Some Outsurance clients paid R10 a month for pandemic cover. They’re getting R400,000 each.
- Outsurance has earmarked R220 million to pay claims on a small group of business interruption policies that had pandemic extensions – of the kind that is controversial in SA right now.
- Based on current payments, clients are getting around R400,000 each on average, the company says.
- That is after paying monthly premiums of around R10 for the extra cover, with total premiums of R38,000.
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Premiums of roughly R10 per month have triggered average payments of around R400,000 for a small group of insurance clients who took out pandemic extensions to their business interruption policies, at a time the coronavirus disaster was nearly unthinkable.
The final numbers can only be determined when the dust settles, Outsurance said this week, but it has set aside a best-estimate R220 million to pay claims against business interruption policies.That is in return for a total of R38,000 it collected in premiums from those clients.
So far it has settled 135 claims, it said. And, in retrospect, it may have been slightly undercharging those customers.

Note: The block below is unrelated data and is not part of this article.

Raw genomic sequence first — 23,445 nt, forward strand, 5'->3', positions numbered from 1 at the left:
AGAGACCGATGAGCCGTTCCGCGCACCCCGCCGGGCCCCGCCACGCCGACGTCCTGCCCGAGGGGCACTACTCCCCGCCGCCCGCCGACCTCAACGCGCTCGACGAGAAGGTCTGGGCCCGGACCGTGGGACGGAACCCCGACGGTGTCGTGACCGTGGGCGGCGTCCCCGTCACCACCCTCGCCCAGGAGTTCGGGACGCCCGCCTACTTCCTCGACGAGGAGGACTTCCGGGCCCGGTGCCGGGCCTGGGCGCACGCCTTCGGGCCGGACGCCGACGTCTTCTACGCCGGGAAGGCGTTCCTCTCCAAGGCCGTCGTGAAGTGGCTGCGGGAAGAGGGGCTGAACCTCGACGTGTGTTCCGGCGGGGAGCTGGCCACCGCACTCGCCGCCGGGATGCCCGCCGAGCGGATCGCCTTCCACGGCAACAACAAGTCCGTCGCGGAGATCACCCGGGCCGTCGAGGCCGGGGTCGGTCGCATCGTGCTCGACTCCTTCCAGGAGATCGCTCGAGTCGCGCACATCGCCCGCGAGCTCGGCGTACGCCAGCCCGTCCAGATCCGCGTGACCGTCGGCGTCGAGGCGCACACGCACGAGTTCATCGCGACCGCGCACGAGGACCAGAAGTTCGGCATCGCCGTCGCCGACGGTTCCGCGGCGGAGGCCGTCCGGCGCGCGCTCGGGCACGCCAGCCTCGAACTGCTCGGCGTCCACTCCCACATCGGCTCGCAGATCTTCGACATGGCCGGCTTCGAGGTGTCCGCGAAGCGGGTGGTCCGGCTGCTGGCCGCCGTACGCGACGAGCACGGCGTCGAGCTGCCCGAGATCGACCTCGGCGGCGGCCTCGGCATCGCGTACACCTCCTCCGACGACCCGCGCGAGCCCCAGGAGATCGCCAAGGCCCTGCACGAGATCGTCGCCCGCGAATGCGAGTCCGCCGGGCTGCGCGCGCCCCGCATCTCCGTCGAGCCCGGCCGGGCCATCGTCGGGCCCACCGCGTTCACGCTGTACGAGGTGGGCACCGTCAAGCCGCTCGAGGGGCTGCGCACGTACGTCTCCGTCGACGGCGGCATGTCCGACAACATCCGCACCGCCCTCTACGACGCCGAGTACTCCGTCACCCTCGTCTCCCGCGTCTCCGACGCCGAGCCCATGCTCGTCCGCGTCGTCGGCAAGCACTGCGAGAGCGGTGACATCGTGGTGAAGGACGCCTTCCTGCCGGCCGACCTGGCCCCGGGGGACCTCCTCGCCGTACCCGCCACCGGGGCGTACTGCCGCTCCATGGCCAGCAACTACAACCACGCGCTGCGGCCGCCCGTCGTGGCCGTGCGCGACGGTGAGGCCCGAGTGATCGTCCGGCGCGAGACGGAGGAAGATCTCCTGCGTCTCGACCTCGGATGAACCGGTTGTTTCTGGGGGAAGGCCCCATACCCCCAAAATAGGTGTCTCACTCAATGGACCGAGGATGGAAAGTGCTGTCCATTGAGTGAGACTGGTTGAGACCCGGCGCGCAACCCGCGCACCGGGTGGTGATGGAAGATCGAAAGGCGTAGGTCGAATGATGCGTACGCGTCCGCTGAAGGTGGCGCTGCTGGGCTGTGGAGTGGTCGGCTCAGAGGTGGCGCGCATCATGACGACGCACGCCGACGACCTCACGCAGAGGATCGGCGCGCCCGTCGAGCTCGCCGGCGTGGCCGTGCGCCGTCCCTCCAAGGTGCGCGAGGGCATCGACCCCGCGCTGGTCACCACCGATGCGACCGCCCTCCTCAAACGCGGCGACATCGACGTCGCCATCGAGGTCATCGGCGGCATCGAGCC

"The cover was priced correctly for normal claim volumes but not sufficient for pandemic levels," the company told Business Insider South Africa.
The company said it actively reached out to clients who had pandemic cover but had not lodged claims against it.
"The real moment of truth for service is in the claims experience," said Outsurance CEO Danie Matthee in a statement this week. "We exist to pay claims and we take that responsibility very seriously - it is the basis of the trust in our brand."
Though pandemic cover has been available in the South African market for some time, it has never been tested – and there is a measure of disagreement between clients and insurers, regulators say.
A number of insurers have argued that losses due to the national lockdown are not covered by insurance policies designed to cover the (more direct) losses caused by a virus, the Financial Sector Conduct Authority (FSCA) and Prudential Authority (PA) said in mid May.
See also: SA insurers are keen to scrap pandemic coverage, not so keen to pay for Covid-19 interruption
At the time some insurance companies were still seeking legal advice on such interpretations, and the regulators simply warned them to keep clients informed of the process.
That has since developed into at least one full-blown legal fight between an insurance company and clients who believe they are owed money.
Several more such legal claims are expected in coming weeks.
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